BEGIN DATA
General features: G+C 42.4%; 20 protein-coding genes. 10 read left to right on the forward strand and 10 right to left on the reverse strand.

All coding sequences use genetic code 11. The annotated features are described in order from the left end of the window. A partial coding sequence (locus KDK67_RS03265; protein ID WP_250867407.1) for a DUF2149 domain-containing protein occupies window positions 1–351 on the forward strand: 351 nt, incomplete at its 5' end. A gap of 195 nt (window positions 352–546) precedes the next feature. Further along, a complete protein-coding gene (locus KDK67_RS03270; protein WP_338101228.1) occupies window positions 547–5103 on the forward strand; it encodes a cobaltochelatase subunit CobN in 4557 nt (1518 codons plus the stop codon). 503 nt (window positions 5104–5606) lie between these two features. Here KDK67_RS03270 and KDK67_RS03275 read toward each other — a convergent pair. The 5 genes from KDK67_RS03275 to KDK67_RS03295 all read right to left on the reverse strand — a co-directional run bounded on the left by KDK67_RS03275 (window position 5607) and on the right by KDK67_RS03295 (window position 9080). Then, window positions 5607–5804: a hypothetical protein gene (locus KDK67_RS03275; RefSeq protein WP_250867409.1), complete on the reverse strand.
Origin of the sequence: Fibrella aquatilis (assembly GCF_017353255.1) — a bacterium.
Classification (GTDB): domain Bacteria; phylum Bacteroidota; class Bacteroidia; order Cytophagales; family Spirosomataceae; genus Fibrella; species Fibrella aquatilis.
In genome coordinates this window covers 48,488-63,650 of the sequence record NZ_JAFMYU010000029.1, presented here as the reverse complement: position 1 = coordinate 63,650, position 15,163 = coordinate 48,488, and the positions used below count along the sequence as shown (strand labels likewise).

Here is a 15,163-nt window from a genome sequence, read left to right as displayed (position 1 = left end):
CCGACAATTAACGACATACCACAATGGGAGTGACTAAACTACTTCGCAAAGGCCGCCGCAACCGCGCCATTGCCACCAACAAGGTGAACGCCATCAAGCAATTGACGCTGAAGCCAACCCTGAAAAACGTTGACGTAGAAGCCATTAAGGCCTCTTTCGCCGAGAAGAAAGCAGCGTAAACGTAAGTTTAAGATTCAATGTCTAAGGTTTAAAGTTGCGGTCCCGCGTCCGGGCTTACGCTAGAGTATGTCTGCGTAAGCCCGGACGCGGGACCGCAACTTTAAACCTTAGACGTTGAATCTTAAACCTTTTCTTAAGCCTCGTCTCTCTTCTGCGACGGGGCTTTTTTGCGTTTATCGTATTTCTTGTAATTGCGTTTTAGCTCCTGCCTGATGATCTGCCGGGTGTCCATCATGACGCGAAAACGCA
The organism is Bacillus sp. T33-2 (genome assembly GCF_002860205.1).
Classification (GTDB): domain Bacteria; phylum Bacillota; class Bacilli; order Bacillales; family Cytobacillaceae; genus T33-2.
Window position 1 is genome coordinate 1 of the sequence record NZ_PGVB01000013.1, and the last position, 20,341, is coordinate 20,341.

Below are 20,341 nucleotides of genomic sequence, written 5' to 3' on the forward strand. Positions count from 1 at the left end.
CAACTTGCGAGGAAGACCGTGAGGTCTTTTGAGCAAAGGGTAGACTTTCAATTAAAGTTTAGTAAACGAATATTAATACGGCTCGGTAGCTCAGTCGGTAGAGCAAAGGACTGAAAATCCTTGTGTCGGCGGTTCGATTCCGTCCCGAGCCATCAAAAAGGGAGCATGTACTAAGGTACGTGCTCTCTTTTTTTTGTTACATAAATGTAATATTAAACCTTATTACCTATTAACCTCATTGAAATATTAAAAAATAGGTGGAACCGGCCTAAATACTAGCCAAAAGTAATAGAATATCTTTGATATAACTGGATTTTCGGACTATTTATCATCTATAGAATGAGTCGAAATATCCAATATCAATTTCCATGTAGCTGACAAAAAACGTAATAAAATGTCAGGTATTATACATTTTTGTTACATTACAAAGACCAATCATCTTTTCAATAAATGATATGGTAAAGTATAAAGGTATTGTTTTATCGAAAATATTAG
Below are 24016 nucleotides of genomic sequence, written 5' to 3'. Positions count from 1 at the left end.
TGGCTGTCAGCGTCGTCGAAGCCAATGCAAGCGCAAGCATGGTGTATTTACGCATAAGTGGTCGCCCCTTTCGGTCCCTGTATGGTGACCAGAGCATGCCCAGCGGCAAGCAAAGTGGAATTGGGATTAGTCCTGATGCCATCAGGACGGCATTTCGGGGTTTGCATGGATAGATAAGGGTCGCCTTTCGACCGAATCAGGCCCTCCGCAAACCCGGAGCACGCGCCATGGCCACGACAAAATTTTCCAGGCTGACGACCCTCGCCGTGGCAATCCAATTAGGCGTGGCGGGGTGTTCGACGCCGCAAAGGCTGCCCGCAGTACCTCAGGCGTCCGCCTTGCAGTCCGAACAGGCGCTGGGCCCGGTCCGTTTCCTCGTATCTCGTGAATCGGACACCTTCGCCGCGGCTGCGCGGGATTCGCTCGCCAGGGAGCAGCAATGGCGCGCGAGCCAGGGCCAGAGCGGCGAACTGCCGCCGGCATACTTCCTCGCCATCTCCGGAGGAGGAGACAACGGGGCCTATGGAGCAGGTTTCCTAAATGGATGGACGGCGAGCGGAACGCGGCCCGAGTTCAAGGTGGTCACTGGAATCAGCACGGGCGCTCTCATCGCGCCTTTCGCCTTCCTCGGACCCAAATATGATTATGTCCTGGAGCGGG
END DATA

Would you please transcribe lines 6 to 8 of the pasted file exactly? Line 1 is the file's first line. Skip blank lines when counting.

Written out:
Here is a 15,163-nt window from a genome sequence, read left to right as displayed (position 1 = left end):
CCGACAATTAACGACATACCACAATGGGAGTGACTAAACTACTTCGCAAAGGCCGCCGCAACCGCGCCATTGCCACCAACAAGGTGAACGCCATCAAGCAATTGACGCTGAAGCCAACCCTGAAAAACGTTGACGTAGAAGCCATTAAGGCCTCTTTCGCCGAGAAGAAAGCAGCGTAAACGTAAGTTTAAGATTCAATGTCTAAGGTTTAAAGTTGCGGTCCCGCGTCCGGGCTTACGCTAGAGTATGTCTGCGTAAGCCCGGACGCGGGACCGCAACTTTAAACCTTAGACGTTGAATCTTAAACCTTTTCTTAAGCCTCGTCTCTCTTCTGCGACGGGGCTTTTTTGCGTTTATCGTATTTCTTGTAATTGCGTTTTAGCTCCTGCCTGATGATCTGCCGGGTGTCCATCATGACGCGAAAACGCA
The organism is Bacillus sp. T33-2 (genome assembly GCF_002860205.1).